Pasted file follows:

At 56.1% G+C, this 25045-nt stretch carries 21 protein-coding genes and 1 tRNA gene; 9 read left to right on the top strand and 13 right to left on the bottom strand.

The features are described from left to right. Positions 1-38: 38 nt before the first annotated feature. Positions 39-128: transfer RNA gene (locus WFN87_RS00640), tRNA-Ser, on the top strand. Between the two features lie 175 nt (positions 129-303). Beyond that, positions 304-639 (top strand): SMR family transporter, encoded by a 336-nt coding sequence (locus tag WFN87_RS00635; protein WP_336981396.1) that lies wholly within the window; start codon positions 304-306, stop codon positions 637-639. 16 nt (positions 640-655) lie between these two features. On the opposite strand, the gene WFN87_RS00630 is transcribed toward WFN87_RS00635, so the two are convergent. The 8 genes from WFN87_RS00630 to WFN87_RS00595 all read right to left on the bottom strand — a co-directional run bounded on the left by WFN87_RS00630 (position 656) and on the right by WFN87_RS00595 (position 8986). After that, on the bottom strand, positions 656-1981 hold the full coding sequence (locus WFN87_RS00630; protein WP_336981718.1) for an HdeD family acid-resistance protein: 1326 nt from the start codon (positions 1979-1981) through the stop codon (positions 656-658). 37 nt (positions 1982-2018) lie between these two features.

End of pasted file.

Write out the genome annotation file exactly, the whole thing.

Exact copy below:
At 56.1% G+C, this 25045-nt stretch carries 21 protein-coding genes and 1 tRNA gene; 9 read left to right on the top strand and 13 right to left on the bottom strand.

The features are described from left to right. Positions 1-38: 38 nt before the first annotated feature. Positions 39-128: transfer RNA gene (locus WFN87_RS00640), tRNA-Ser, on the top strand. Between the two features lie 175 nt (positions 129-303). Beyond that, positions 304-639 (top strand): SMR family transporter, encoded by a 336-nt coding sequence (locus tag WFN87_RS00635; protein WP_336981396.1) that lies wholly within the window; start codon positions 304-306, stop codon positions 637-639. 16 nt (positions 640-655) lie between these two features. On the opposite strand, the gene WFN87_RS00630 is transcribed toward WFN87_RS00635, so the two are convergent. The 8 genes from WFN87_RS00630 to WFN87_RS00595 all read right to left on the bottom strand — a co-directional run bounded on the left by WFN87_RS00630 (position 656) and on the right by WFN87_RS00595 (position 8986). After that, on the bottom strand, positions 656-1981 hold the full coding sequence (locus WFN87_RS00630; protein WP_336981718.1) for an HdeD family acid-resistance protein: 1326 nt from the start codon (positions 1979-1981) through the stop codon (positions 656-658). 37 nt (positions 1982-2018) lie between these two features.